post Sep 6 2014, 02:49 PM
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Hey Bran! Great to see you around smile.gif

Now, I also have a friend who's a tremendous axeman and he applies pretty much the same principle - from a point on, when technical elements are not an issue anymore, we will most likely record without having to worry too much about the technical aspects, but more about nuances, expression and all sorts of other important details that have to do with interpreting. I think that's what Petey G is talking about.

When you are in the beginning, you will most likely spend more time nailing things from the technical aspect as well and I think that a real triumph occurs when you can play something 100% correct, in good timing, groove and articulated accordingly wink.gif


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kklee100
post Sep 8 2014, 06:42 AM
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Hello, Taka

I use iMOVIE to achieve the multiple angles.
In iMOVIE, the function is called "cutaway".
Below is my video example:





And below is how it works.
Attached Image

Line 1 is my main video (front view).
Line 2 is my audio track.
Line 3 is cutaway video (including side view and some original MacGyver video)

Of course, you must adjust the timing of line 3 video to match the audio track.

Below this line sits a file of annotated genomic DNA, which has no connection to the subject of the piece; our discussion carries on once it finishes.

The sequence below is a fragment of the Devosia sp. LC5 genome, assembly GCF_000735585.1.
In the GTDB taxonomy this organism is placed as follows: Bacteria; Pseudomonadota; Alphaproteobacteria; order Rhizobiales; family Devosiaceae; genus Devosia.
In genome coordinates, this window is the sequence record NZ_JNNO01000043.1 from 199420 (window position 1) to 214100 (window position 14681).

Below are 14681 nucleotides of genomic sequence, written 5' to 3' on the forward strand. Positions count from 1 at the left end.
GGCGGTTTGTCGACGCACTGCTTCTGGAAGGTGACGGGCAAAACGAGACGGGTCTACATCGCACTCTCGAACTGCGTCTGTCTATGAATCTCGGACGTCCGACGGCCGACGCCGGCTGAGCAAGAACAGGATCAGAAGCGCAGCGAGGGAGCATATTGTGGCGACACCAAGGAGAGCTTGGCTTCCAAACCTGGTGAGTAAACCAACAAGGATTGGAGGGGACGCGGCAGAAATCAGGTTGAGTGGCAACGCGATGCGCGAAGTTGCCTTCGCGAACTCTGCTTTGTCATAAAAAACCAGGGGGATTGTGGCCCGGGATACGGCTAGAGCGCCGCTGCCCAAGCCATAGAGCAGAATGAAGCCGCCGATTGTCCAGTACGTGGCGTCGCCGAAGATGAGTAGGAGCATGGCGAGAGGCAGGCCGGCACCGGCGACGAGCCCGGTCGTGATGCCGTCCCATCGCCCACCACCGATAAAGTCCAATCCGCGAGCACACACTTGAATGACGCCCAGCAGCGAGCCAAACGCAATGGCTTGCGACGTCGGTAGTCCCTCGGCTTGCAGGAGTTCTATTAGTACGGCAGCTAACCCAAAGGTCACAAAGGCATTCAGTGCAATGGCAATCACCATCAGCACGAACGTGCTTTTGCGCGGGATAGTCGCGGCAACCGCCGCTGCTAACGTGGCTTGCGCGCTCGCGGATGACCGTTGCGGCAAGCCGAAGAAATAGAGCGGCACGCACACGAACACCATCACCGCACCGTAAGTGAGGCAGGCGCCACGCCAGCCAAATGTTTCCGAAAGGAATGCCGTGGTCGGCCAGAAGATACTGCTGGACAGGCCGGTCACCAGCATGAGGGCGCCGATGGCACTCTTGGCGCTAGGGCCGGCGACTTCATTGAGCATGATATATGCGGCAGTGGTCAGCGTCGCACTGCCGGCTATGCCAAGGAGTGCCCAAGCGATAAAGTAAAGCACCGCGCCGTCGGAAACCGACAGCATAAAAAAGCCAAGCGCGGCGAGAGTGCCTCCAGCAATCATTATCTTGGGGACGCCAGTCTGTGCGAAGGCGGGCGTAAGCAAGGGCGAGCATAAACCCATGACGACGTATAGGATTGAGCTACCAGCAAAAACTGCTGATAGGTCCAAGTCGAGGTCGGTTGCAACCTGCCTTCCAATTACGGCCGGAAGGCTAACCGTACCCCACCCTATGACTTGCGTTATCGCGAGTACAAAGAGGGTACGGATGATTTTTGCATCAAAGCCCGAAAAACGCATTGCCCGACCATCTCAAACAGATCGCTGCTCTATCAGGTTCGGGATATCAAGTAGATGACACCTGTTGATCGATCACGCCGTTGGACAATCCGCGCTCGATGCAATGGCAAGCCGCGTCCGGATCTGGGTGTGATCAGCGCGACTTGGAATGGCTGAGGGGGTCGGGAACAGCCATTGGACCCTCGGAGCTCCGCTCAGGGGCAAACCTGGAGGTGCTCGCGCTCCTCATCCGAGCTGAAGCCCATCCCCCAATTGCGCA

I hope this can help you.

This post has been edited by kklee100: Sep 8 2014, 06:43 AM
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Taka Perry
post Sep 9 2014, 05:29 AM
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Nice McGyver video! I remember I used to watch that a fair bit when I was a little kid smile.gif)

I bought some software called TraxAx PC, and it has been really good. Tried out Vegas but it seemed too heavy for what I was doing and kept lagging.

Anyways, I came up with some video test, and I'm fairly happy seeing as though it was my first go at video! Let me know what I can improve in smile.gif



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Cosmin Lupu
post Sep 9 2014, 08:06 AM
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Hey Taka smile.gif I enjoyed the video and I think that the software you are using is pretty much allowing you to edit and create any video you'd like.

I was thinking about something and I wanted to ask your assistance a bit - I've never used electronic music drum elements and I wanted to ask you how you are producing those? I'd be interested to experiment with some and also some dubstep beats such as this one - do you have any idea on what to use to be able to work with something like this - around 07:21